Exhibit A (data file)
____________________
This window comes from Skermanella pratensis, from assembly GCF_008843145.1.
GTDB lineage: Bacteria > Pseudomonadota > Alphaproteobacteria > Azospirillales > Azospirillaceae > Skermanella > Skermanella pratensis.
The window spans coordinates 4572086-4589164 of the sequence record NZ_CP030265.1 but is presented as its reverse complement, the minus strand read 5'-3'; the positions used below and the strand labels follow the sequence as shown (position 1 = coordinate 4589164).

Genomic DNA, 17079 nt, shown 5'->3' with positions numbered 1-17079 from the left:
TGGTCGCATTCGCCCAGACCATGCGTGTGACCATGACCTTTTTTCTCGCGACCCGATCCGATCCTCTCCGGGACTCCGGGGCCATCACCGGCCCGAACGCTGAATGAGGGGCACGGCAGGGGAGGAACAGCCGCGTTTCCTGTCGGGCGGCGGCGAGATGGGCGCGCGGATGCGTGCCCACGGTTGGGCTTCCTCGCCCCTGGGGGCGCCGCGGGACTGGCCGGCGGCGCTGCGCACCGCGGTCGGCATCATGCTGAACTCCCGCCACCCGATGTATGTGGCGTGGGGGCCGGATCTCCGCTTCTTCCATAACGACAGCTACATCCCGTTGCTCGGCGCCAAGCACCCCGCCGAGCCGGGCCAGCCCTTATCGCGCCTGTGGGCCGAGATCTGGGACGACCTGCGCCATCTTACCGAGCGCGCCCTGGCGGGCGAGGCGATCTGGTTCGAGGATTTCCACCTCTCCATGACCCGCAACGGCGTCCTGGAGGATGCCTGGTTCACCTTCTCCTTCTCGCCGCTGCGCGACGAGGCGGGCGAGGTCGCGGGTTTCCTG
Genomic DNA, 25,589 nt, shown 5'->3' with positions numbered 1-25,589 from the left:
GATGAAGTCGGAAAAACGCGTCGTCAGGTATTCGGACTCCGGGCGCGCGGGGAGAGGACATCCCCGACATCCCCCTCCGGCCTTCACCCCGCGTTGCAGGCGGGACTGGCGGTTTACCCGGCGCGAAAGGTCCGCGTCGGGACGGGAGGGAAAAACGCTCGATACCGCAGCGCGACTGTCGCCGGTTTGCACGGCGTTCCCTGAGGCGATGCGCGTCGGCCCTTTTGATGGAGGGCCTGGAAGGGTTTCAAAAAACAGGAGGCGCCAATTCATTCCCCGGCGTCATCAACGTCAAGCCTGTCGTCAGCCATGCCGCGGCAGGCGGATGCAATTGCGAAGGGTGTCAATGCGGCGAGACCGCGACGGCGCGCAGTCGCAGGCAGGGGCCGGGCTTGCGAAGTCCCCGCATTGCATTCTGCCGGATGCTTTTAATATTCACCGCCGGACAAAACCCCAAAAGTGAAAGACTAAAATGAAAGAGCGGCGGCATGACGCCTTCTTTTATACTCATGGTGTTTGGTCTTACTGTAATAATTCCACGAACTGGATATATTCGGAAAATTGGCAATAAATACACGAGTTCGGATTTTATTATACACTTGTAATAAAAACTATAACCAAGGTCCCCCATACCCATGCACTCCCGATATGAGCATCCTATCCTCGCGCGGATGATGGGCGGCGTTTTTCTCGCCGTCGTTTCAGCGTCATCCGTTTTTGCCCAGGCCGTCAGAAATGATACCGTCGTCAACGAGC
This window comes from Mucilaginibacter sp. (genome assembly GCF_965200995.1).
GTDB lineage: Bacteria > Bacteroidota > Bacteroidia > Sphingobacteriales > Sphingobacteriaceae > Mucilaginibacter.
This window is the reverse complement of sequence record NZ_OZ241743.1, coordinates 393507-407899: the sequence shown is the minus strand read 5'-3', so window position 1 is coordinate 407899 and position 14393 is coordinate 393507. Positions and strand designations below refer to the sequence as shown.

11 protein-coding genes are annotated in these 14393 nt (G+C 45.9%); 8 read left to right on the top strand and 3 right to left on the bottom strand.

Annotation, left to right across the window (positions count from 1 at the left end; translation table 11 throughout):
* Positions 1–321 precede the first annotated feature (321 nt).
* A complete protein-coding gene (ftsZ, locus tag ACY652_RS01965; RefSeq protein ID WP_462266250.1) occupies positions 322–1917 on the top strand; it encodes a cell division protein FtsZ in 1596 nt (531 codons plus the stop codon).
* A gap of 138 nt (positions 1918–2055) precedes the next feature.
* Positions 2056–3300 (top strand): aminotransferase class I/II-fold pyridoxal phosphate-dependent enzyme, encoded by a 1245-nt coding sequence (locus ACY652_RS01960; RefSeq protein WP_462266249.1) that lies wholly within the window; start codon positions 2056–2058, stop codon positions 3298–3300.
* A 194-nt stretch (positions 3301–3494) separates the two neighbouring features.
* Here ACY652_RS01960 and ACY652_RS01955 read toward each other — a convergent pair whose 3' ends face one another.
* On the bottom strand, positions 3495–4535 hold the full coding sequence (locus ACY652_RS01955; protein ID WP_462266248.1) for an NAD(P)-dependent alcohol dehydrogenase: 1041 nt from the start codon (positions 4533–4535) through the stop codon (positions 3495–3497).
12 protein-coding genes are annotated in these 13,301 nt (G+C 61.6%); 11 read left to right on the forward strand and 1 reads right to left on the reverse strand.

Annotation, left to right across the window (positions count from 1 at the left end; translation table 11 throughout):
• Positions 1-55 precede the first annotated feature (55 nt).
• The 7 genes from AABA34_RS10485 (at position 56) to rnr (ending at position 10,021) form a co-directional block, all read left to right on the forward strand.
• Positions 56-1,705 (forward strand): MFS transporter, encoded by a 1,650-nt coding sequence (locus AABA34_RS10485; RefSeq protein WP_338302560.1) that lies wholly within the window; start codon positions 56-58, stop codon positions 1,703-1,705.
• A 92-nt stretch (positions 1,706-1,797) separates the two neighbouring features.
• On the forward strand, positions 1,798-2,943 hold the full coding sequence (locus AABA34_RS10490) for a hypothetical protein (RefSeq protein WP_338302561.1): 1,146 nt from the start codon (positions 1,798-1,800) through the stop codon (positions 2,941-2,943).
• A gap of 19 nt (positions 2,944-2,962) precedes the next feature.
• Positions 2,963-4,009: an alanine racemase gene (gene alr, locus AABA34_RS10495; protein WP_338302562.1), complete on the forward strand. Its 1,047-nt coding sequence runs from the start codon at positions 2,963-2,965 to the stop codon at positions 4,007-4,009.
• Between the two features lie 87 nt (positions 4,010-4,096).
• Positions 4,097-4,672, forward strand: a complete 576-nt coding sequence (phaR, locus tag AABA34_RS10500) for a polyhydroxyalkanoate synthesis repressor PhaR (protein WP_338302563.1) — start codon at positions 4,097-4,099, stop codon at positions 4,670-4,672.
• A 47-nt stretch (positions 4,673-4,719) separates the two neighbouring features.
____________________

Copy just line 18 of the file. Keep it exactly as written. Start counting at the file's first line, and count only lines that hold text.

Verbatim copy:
* Here ACY652_RS01960 and ACY652_RS01955 read toward each other — a convergent pair whose 3' ends face one another.